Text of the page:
President Donald Trump speaks before signing an executive order to keep families together at the border as Homeland Security Secretary Kirstjen Nielsen and Vice President Mike Pence look on in the Oval Office of the White House on June 20, 2018 in Washington, D.C. (Olivier Douliery/Abaca Press/TNS)

Mayors protest outside Texas holding facility for migrant teens

TORNILLO, Texas — Los Angeles Mayor Eric Garcetti and a group of bipartisan mayors protested outside a government-run camp for migrant teens in Texas on Thursday, calling on the Trump administration to reunite families forcibly separated after crossing illegally into the United States.

At a news conference near the camp in Tornillo, a rural border town southeast of El Paso, Garcetti said, “It is time to reunify families, and it is time to fix a broken immigration system. We must do those two things.”

The mayors’ protest came a day after President Donald Trump signed an executive order meant to end the separations, a policy that had drawn widespread condemnation from Democrats, some Republicans and religious leaders.

Even with the order, it remains unclear what will happen to the 2,300 children already separated from their parents. With no formal protocols in place for reunification, the group of mayors and immigration advocates wants assurances that the youths will return to their families.

“Children aren’t poker chips. They are people, and we demand that Washington fix the mess that it’s created,” Garcetti said. “Those cries that we heard a couple of days ago probably happened again last night behind us, and they will happen again tonight and every night until these children are reunified with their parents.”

The newly opened Tornillo facility for teenagers can house 360 teens, a Department of Health and Human Services spokesman said. Published photos show rows of boys walking past tent structures, which are ventilated and cool, according to the department.

A small delegation of mayors sought to enter the facility following the news conference but they were turned back by Department of Homeland Security police. The Department of Health and Human Services denied the Los Angeles Times’ request for a tour of the facility.

The tents are surrounded by fences and located off the main road on a vast stretch of desert land. Protesters on Wednesday used binoculars and cameras to try to capture images from the facility.

Thursday’s protest was one of several demonstrations this week outside the camp, which government officials argue is necessary to keep the children safe. The conditions surrounding their journey to the U.S. make “unaccompanied alien children especially vulnerable to human trafficking, exploitation and abuse,” the Department of Health and Human Services states on its website.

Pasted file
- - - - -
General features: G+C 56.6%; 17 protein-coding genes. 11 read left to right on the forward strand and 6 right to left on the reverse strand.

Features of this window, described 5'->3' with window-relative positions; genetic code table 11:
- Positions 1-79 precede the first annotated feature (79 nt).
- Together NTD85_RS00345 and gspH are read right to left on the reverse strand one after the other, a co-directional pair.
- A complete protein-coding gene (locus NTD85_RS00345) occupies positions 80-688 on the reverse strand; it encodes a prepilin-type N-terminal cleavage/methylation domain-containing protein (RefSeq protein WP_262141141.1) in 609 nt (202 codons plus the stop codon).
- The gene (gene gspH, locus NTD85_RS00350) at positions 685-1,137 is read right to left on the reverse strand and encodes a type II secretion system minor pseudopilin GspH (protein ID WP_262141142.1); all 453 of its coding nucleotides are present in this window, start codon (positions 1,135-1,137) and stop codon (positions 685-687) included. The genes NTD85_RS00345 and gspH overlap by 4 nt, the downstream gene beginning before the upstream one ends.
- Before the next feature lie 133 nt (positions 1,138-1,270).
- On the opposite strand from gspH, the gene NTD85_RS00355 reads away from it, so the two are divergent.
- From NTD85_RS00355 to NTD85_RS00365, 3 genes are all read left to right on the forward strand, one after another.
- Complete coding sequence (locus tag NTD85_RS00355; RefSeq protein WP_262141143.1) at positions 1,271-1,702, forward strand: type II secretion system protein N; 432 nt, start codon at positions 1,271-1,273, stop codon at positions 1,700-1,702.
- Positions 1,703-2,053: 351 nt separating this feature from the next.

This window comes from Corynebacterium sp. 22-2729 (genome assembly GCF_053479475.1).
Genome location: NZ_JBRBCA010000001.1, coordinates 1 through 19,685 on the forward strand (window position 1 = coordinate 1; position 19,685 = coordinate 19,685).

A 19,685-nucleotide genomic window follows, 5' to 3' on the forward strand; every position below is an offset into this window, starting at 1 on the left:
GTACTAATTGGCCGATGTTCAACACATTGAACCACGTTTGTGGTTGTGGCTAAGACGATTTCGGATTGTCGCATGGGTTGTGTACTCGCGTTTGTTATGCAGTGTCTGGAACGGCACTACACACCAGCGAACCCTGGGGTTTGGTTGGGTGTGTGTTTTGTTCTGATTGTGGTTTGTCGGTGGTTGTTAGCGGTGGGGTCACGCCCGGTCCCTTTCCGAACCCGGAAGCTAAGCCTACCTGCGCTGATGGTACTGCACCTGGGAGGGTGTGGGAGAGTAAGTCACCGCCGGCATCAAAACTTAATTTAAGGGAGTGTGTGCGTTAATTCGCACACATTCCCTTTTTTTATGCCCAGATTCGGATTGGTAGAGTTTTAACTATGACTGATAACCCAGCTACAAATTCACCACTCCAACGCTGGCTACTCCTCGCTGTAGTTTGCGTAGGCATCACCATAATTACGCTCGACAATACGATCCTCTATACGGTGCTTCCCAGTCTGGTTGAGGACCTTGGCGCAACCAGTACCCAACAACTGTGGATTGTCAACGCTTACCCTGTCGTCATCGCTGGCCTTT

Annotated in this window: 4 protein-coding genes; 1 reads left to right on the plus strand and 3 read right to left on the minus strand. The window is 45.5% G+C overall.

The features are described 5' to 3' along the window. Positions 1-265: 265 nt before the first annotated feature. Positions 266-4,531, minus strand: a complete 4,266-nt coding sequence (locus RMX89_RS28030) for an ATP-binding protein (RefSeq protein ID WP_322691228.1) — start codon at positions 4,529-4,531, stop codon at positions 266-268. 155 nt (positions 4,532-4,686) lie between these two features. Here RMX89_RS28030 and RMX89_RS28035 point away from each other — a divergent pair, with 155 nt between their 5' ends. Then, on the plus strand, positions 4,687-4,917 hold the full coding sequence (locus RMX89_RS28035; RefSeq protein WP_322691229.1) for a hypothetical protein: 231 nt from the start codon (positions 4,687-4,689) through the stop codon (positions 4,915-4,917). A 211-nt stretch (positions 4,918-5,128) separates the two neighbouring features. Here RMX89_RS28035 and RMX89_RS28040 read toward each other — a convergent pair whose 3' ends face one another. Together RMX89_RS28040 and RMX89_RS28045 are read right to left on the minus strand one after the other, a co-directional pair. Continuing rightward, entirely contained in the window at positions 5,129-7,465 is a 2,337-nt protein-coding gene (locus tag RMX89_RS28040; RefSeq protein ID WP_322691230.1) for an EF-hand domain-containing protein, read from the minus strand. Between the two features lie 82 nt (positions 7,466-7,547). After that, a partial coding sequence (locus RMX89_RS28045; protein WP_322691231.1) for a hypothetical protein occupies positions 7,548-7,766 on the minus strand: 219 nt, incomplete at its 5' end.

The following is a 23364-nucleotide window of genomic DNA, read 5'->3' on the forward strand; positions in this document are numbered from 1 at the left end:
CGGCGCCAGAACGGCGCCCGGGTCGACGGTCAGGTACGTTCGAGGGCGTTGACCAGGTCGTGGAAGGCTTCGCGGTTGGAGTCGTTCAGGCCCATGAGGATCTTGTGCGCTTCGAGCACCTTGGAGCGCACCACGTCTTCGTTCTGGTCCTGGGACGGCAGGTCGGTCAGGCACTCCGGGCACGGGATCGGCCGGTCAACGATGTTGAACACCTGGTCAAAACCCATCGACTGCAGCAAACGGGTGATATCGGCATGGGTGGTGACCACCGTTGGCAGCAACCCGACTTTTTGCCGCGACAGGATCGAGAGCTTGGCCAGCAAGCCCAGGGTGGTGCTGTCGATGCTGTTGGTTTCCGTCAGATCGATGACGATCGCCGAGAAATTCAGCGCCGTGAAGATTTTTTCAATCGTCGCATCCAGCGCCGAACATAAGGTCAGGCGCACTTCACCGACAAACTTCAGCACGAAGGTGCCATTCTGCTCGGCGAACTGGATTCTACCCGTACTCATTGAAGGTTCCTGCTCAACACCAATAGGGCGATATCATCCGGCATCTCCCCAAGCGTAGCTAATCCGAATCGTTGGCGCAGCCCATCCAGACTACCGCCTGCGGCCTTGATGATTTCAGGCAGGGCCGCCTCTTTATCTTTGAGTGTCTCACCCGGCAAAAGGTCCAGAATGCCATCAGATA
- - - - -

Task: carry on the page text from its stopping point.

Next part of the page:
The U.S. Conference of Mayors’ protest Thursday was announced earlier in the week and originally was intended to focus on reversing the family separation policy. After Trump’s executive order, the group called for family reunification. In a statement, the group’s president, Steve Benjamin, mayor of Columbia, S.C., criticized Trump’s “shameful policies” that have “traumatized thousands of lives.”

About 100 children separated from migrant parents have reached the Los Angeles area and are being housed in detention centers or foster homes overseen by government-contracted shelters, local immigrant rights organizations said Wednesday.

Under Trump’s “zero tolerance” policy, migrants who enter the United States illegally face misdemeanor charges in federal criminal court and felony charges if they have crossed illegally before. With the new crackdown, parents are sent to federal detention, their children to shelters. In the past, such cases often were handled administratively, not in criminal court.

Trump’s new directive, which seeks to keep families together in detention, could face legal opposition over a court settlement known as the Flores agreement. Under that agreement, the federal government has said it will not hold immigrant minors for more than 20 days.

Advocates for immigrants on Wednesday questioned how the Trump administration will continue to detain and prosecute individuals crossing the border, while also keeping families intact.

“If they’re going to continue to prosecute, I don’t know of any federal criminal prison facilities that hold families,” said Melissa M. Lopez, director of the Diocesan Migrant and Refugee Services in El Paso. “How are you going to reunify them?”

Trump’s executive order also seeks to make facilities available on military bases “for the housing and care of alien families.” Under President Barack Obama, military bases were used to house youth immigrants following a surge of unaccompanied minors crossing the border.

Garcetti’s visit Thursday to Tornillo was part of a trip that includes a stop at the National Assn. of Latino Elected and Appointed Officials’ conference in Phoenix, where he is scheduled to give a speech later Thursday.

In Phoenix, Garcetti also is scheduled to attend a reception hosted by the Maricopa County Democratic Party and an event for congressional candidate Greg Stanton.

There was some pushback against the regular stream of protesters this week at the Tornillo facility. A sign reading “White Paid Protestors” greeted drivers on the road to the camp on Wednesday.


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